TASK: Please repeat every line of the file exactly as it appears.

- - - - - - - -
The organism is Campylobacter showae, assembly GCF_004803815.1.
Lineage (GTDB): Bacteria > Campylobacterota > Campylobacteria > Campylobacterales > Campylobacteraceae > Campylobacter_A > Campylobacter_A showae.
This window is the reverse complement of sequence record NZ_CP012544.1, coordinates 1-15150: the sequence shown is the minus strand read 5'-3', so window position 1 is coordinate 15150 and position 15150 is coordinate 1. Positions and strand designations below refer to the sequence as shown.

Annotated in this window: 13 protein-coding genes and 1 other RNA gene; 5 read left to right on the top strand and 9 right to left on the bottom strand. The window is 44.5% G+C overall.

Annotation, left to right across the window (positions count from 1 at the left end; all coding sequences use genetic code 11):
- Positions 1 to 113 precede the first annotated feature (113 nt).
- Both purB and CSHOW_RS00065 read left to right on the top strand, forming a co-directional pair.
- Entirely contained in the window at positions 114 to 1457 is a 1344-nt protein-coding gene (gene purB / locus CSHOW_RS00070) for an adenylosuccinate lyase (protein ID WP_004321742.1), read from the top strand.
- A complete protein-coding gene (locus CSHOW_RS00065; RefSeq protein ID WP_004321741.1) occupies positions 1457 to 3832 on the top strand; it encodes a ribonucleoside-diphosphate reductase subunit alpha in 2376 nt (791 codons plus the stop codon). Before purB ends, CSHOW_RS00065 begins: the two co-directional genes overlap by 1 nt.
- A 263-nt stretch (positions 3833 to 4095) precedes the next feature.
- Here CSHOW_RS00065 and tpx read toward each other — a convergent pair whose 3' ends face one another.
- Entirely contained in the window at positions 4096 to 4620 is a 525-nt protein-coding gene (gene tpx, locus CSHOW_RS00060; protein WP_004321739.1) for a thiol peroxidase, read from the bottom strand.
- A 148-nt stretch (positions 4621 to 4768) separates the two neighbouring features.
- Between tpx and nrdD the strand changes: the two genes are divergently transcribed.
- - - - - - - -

The organism is Campylobacter showae, assembly GCF_004803815.1.
Lineage (GTDB): Bacteria > Campylobacterota > Campylobacteria > Campylobacterales > Campylobacteraceae > Campylobacter_A > Campylobacter_A showae.
This window is the reverse complement of sequence record NZ_CP012544.1, coordinates 1-15150: the sequence shown is the minus strand read 5'-3', so window position 1 is coordinate 15150 and position 15150 is coordinate 1. Positions and strand designations below refer to the sequence as shown.

Annotated in this window: 13 protein-coding genes and 1 other RNA gene; 5 read left to right on the top strand and 9 right to left on the bottom strand. The window is 44.5% G+C overall.

Annotation, left to right across the window (positions count from 1 at the left end; all coding sequences use genetic code 11):
- Positions 1 to 113 precede the first annotated feature (113 nt).
- Both purB and CSHOW_RS00065 read left to right on the top strand, forming a co-directional pair.
- Entirely contained in the window at positions 114 to 1457 is a 1344-nt protein-coding gene (gene purB / locus CSHOW_RS00070) for an adenylosuccinate lyase (protein ID WP_004321742.1), read from the top strand.
- A complete protein-coding gene (locus CSHOW_RS00065; RefSeq protein ID WP_004321741.1) occupies positions 1457 to 3832 on the top strand; it encodes a ribonucleoside-diphosphate reductase subunit alpha in 2376 nt (791 codons plus the stop codon). Before purB ends, CSHOW_RS00065 begins: the two co-directional genes overlap by 1 nt.
- A 263-nt stretch (positions 3833 to 4095) precedes the next feature.
- Here CSHOW_RS00065 and tpx read toward each other — a convergent pair whose 3' ends face one another.
- Entirely contained in the window at positions 4096 to 4620 is a 525-nt protein-coding gene (gene tpx, locus CSHOW_RS00060; protein WP_004321739.1) for a thiol peroxidase, read from the bottom strand.
- A 148-nt stretch (positions 4621 to 4768) separates the two neighbouring features.
- Between tpx and nrdD the strand changes: the two genes are divergently transcribed.